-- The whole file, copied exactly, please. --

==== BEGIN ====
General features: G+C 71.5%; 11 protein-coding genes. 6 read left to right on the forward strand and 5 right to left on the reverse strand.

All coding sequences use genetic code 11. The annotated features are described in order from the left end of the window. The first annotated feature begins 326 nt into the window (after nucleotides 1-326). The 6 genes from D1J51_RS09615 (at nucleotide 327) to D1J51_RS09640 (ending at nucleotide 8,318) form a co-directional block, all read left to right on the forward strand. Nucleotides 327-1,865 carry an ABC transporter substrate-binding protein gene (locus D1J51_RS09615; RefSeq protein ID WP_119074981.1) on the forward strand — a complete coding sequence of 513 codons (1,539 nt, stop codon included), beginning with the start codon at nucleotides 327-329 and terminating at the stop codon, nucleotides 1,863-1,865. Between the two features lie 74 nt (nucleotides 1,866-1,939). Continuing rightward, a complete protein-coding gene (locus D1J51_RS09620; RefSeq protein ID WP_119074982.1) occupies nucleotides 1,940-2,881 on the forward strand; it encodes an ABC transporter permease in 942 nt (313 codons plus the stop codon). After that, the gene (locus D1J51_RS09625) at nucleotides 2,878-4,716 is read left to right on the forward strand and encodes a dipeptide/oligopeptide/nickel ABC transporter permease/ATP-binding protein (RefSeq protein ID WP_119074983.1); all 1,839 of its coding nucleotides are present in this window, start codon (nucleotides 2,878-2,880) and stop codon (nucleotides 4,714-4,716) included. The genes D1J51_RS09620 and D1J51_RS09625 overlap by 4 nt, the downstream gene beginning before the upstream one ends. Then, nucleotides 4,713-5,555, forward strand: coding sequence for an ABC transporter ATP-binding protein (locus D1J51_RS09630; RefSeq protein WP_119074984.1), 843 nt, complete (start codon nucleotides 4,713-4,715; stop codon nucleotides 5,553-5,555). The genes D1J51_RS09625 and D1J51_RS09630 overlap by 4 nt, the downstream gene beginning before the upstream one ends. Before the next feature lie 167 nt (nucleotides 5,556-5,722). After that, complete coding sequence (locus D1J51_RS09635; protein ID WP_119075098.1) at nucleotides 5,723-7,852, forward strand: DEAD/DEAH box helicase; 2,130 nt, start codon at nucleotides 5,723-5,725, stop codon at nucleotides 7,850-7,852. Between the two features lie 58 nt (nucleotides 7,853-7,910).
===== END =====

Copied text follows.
General features: G+C 71.5%; 11 protein-coding genes. 6 read left to right on the forward strand and 5 right to left on the reverse strand.

All coding sequences use genetic code 11. The annotated features are described in order from the left end of the window. The first annotated feature begins 326 nt into the window (after nucleotides 1-326). The 6 genes from D1J51_RS09615 (at nucleotide 327) to D1J51_RS09640 (ending at nucleotide 8,318) form a co-directional block, all read left to right on the forward strand. Nucleotides 327-1,865 carry an ABC transporter substrate-binding protein gene (locus D1J51_RS09615; RefSeq protein ID WP_119074981.1) on the forward strand — a complete coding sequence of 513 codons (1,539 nt, stop codon included), beginning with the start codon at nucleotides 327-329 and terminating at the stop codon, nucleotides 1,863-1,865. Between the two features lie 74 nt (nucleotides 1,866-1,939). Continuing rightward, a complete protein-coding gene (locus D1J51_RS09620; RefSeq protein ID WP_119074982.1) occupies nucleotides 1,940-2,881 on the forward strand; it encodes an ABC transporter permease in 942 nt (313 codons plus the stop codon). After that, the gene (locus D1J51_RS09625) at nucleotides 2,878-4,716 is read left to right on the forward strand and encodes a dipeptide/oligopeptide/nickel ABC transporter permease/ATP-binding protein (RefSeq protein ID WP_119074983.1); all 1,839 of its coding nucleotides are present in this window, start codon (nucleotides 2,878-2,880) and stop codon (nucleotides 4,714-4,716) included. The genes D1J51_RS09620 and D1J51_RS09625 overlap by 4 nt, the downstream gene beginning before the upstream one ends. Then, nucleotides 4,713-5,555, forward strand: coding sequence for an ABC transporter ATP-binding protein (locus D1J51_RS09630; RefSeq protein WP_119074984.1), 843 nt, complete (start codon nucleotides 4,713-4,715; stop codon nucleotides 5,553-5,555). The genes D1J51_RS09625 and D1J51_RS09630 overlap by 4 nt, the downstream gene beginning before the upstream one ends. Before the next feature lie 167 nt (nucleotides 5,556-5,722). After that, complete coding sequence (locus D1J51_RS09635; protein ID WP_119075098.1) at nucleotides 5,723-7,852, forward strand: DEAD/DEAH box helicase; 2,130 nt, start codon at nucleotides 5,723-5,725, stop codon at nucleotides 7,850-7,852. Between the two features lie 58 nt (nucleotides 7,853-7,910).